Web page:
When expanding the number of users to an existing product implementation, focus on the needs of user onboarding and adoption. However, if each new department has different objectives that require customizations unique to their business, treat it as new account onboarding and loop back to the Handoff stage of the Orchestrated Onboarding framework. Depending on the scenario, you may want to deploy an ongoing onboarding program that addresses the requirements of each new organization. I also urge you to build out playbooks and templates to consistently and quickly onboard new divisions.
Onboarding different phases of the customer lifecycle
Rather than throwing everything about your product to users at once, it’s helpful to define a customer maturity lifecycle, which details how customers adopt your product in different stages. Once you capture the path to customer maturity, your onboarding program needs to convey how you begin onboarding customers for basic use cases and then move to more complex cases as they increase their experience.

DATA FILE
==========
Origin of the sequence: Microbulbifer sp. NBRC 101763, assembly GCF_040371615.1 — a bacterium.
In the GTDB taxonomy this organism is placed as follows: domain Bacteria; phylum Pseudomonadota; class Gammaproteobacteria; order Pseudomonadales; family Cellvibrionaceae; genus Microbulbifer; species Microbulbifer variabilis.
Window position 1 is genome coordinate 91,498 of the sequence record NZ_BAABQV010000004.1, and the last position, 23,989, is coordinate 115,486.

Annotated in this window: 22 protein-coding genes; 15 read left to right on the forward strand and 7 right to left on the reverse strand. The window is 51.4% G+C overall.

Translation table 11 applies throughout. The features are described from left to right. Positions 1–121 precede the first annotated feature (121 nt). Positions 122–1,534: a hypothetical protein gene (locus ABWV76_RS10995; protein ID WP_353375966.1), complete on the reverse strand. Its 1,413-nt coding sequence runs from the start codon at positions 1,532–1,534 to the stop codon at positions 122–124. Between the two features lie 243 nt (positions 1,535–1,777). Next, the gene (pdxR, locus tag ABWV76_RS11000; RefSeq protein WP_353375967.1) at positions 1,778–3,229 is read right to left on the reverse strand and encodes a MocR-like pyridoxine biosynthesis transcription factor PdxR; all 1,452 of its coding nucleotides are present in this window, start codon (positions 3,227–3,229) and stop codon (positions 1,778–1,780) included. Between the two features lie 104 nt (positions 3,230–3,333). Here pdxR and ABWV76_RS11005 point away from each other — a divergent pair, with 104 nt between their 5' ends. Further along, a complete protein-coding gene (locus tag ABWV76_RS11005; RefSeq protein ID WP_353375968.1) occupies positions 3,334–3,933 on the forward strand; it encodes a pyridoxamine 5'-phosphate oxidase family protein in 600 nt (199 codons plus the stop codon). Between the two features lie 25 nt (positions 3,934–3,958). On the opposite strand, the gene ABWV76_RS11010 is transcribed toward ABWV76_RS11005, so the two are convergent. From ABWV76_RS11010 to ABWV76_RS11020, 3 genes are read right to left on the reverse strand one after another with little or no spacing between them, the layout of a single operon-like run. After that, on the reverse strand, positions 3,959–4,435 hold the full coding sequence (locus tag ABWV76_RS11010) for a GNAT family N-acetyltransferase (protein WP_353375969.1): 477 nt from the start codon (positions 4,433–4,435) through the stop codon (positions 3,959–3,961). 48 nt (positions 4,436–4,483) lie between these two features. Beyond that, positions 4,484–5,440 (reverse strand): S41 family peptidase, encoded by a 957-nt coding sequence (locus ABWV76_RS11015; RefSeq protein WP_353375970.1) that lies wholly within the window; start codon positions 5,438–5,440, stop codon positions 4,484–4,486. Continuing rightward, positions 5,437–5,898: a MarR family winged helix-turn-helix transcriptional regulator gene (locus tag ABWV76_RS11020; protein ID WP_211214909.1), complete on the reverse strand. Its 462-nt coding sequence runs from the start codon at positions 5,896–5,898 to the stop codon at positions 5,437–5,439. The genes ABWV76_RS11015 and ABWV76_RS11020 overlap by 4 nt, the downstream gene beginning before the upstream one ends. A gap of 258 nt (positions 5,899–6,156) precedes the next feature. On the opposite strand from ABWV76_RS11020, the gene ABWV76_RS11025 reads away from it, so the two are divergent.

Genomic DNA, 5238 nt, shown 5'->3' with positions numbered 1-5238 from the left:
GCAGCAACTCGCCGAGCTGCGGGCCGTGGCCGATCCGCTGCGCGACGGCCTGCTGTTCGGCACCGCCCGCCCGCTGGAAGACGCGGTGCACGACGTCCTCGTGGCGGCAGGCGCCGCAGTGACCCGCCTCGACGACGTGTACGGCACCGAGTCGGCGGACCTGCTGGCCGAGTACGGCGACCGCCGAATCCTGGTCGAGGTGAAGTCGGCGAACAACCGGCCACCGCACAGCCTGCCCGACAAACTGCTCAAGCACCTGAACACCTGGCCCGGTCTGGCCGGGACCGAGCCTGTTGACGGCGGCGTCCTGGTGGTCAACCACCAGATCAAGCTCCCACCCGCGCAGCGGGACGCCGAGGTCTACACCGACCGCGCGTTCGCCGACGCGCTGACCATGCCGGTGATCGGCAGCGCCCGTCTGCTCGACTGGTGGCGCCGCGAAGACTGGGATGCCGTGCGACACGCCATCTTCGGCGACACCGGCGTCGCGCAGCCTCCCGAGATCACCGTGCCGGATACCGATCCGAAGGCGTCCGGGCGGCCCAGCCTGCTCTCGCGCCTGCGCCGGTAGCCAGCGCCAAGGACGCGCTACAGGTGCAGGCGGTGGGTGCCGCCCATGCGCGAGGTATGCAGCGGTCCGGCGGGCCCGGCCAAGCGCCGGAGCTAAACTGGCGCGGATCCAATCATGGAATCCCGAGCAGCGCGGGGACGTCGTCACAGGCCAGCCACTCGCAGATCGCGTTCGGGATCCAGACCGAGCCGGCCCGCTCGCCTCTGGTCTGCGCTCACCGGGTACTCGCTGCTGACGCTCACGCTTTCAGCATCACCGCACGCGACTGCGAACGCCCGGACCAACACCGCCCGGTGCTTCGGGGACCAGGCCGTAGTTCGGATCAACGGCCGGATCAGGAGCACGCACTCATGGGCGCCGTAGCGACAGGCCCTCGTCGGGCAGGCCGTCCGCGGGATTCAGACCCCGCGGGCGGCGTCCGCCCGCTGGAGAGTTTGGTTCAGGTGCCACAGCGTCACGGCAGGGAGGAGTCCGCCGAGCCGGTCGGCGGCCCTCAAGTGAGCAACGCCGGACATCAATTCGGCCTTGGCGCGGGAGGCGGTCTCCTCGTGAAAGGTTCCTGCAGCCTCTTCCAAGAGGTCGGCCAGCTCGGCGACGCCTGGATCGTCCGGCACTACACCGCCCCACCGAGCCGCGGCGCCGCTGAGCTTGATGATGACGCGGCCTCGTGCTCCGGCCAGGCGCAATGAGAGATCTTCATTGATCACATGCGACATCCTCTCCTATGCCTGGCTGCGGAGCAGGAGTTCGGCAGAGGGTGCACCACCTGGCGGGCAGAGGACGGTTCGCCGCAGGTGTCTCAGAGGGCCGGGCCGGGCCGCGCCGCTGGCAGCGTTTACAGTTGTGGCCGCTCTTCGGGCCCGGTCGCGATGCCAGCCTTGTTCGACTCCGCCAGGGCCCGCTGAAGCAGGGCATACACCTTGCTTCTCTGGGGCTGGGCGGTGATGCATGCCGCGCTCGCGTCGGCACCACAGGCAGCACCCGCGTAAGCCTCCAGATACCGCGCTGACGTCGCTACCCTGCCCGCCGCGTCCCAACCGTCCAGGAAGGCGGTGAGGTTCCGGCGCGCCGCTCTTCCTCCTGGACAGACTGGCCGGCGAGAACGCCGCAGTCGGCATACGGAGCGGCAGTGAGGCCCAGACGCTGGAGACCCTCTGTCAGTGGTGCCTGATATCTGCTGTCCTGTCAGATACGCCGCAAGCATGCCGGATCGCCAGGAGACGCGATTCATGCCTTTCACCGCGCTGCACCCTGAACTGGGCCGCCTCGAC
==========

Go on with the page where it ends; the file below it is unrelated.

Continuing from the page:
Most companies don’t address customer maturity as an ongoing process. A company with a rebate management platform reasoned they should show their users how to do the most difficult task first to ensure customers would figure out the more simple things moving forward. Well, that didn’t work. Instead, it caused onboarding to grind to a halt because customers were so overwhelmed. So, start with the basics, and then guide users to more sophisticated use cases as they use your product.
Despite your best efforts to onboard and enable new customers, the need for onboarding remains. Whether your customers are large or small, the Expand stage addresses new users in existing accounts, product updates, new products, new organizations in existing accounts, and customer maturity. Customers get continuous value from new features, new products, as well as from their new users, which increases the customer lifetime value for you.